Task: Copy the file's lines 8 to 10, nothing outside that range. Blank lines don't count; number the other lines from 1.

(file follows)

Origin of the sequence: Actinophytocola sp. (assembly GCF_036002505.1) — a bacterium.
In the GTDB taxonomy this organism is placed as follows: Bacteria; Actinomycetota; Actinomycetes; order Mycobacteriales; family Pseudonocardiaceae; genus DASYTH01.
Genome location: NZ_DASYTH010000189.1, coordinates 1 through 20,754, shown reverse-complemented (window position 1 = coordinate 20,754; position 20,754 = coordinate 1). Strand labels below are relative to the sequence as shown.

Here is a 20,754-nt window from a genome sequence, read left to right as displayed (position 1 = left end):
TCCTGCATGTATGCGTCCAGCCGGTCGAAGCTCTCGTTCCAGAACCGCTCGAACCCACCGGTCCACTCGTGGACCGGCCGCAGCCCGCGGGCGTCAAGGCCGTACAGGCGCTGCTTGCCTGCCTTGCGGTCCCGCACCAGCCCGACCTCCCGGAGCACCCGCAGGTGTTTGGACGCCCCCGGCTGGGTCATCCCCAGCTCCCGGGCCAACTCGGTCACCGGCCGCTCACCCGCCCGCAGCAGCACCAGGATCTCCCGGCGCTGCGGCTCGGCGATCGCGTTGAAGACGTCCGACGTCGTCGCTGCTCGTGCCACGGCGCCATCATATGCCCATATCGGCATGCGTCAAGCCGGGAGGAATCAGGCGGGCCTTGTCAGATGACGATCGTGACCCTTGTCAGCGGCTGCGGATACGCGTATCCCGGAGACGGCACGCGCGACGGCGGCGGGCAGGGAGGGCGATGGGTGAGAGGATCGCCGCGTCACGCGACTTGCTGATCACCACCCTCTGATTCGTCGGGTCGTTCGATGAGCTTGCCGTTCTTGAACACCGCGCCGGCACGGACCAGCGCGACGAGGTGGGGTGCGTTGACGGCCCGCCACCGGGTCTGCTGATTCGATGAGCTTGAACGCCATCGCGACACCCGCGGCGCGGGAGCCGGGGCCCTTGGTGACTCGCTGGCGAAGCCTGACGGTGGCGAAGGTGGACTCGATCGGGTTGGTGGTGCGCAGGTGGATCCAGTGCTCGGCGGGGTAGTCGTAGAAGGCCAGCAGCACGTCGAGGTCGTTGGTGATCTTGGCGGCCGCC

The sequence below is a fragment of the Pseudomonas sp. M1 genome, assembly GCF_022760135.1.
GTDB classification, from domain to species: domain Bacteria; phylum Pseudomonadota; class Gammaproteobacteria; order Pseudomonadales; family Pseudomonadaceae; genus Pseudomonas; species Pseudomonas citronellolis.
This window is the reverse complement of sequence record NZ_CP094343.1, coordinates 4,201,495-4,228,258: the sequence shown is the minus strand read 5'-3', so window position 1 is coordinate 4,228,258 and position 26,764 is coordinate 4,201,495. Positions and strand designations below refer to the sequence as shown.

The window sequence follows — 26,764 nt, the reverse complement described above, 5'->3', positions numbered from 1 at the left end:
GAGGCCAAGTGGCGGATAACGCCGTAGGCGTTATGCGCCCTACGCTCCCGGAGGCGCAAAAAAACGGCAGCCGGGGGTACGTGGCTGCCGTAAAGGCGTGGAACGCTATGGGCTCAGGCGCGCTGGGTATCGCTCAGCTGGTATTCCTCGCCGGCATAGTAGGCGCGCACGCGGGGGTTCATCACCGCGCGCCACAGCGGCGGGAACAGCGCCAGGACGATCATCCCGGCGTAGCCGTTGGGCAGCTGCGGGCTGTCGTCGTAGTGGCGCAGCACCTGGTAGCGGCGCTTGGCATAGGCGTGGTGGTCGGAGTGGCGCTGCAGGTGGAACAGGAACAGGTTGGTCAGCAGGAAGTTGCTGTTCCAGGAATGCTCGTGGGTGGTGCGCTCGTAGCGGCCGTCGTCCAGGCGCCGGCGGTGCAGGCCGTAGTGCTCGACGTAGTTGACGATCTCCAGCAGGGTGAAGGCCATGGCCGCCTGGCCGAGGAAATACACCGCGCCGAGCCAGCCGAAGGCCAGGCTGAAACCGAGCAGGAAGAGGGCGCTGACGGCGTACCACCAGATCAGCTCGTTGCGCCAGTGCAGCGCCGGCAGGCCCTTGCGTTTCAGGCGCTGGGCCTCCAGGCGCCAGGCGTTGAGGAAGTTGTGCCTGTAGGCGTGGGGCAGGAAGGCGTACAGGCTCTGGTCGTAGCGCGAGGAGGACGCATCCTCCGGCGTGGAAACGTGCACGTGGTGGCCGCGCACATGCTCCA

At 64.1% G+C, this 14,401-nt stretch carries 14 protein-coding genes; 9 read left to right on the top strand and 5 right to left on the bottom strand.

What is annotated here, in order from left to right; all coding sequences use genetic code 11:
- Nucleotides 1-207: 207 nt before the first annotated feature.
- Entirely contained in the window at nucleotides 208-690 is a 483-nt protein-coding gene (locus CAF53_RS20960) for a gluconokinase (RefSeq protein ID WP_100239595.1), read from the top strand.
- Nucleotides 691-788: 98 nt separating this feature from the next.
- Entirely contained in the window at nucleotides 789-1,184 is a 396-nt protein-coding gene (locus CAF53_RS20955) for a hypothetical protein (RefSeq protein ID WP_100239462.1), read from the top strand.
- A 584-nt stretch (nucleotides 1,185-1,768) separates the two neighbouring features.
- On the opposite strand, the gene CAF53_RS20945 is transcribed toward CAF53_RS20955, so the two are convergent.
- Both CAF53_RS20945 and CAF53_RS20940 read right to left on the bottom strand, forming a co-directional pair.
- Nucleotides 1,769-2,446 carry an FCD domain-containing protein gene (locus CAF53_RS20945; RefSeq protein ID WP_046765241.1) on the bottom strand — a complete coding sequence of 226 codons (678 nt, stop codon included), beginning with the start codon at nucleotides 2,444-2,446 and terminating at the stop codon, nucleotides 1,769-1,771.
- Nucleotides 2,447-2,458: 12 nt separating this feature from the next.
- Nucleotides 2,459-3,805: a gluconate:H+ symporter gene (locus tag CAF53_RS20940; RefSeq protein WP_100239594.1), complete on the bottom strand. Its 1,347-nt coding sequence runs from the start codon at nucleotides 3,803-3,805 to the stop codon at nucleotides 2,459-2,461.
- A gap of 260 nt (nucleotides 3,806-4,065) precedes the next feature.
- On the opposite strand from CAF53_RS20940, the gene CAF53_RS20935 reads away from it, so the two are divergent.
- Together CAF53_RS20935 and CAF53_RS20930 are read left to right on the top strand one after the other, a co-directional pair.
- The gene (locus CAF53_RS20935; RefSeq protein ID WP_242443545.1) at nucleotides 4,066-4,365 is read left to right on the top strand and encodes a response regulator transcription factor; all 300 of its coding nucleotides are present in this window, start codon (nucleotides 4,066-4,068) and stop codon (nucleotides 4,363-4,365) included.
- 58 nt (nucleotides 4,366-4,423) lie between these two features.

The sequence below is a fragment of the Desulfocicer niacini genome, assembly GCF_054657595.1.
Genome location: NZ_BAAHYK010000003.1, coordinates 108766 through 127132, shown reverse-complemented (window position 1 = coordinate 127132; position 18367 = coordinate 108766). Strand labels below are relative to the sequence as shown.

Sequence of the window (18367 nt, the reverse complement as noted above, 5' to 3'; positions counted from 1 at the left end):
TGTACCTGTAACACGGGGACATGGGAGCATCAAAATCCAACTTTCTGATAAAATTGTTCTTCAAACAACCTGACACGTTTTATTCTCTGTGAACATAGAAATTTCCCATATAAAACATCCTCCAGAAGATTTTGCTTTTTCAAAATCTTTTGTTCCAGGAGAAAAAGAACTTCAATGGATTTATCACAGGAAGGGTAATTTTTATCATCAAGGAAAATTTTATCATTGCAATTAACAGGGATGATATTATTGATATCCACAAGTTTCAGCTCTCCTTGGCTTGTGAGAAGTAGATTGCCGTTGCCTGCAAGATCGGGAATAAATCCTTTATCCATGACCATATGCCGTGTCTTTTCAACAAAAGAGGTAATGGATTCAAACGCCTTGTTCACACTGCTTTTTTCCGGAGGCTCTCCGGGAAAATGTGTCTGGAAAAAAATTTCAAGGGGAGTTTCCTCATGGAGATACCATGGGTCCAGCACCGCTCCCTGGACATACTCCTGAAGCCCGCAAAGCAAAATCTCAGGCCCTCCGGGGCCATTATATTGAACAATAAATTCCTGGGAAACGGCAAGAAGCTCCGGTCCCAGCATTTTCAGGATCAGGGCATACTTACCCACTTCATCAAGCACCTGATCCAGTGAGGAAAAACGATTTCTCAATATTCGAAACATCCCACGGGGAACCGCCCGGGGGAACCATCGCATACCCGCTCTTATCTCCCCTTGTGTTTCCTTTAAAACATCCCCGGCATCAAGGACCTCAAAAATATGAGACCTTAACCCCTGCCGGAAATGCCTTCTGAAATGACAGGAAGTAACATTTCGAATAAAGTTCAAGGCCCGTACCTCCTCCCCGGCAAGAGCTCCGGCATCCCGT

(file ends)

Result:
This window is the reverse complement of sequence record NZ_CP094343.1, coordinates 4,201,495-4,228,258: the sequence shown is the minus strand read 5'-3', so window position 1 is coordinate 4,228,258 and position 26,764 is coordinate 4,201,495. Positions and strand designations below refer to the sequence as shown.

The window sequence follows — 26,764 nt, the reverse complement described above, 5'->3', positions numbered from 1 at the left end:
GAGGCCAAGTGGCGGATAACGCCGTAGGCGTTATGCGCCCTACGCTCCCGGAGGCGCAAAAAAACGGCAGCCGGGGGTACGTGGCTGCCGTAAAGGCGTGGAACGCTATGGGCTCAGGCGCGCTGGGTATCGCTCAGCTGGTATTCCTCGCCGGCATAGTAGGCGCGCACGCGGGGGTTCATCACCGCGCGCCACAGCGGCGGGAACAGCGCCAGGACGATCATCCCGGCGTAGCCGTTGGGCAGCTGCGGGCTGTCGTCGTAGTGGCGCAGCACCTGGTAGCGGCGCTTGGCATAGGCGTGGTGGTCGGAGTGGCGCTGCAGGTGGAACAGGAACAGGTTGGTCAGCAGGAAGTTGCTGTTCCAGGAATGCTCGTGGGTGGTGCGCTCGTAGCGGCCGTCGTCCAGGCGCCGGCGGTGCAGGCCGTAGTGCTCGACGTAGTTGACGATCTCCAGCAGGGTGAAGGCCATGGCCGCCTGGCCGAGGAAATACACCGCGCCGAGCCAGCCGAAGGCCAGGCTGAAACCGAGCAGGAAGAGGGCGCTGACGGCGTACCACCAGATCAGCTCGTTGCGCCAGTGCAGCGCCGGCAGGCCCTTGCGTTTCAGGCGCTGGGCCTCCAGGCGCCAGGCGTTGAGGAAGTTGTGCCTGTAGGCGTGGGGCAGGAAGGCGTACAGGCTCTGGTCGTAGCGCGAGGAGGACGCATCCTCCGGCGTGGAAACGTGCACGTGGTGGCCGCGCACATGCTCCA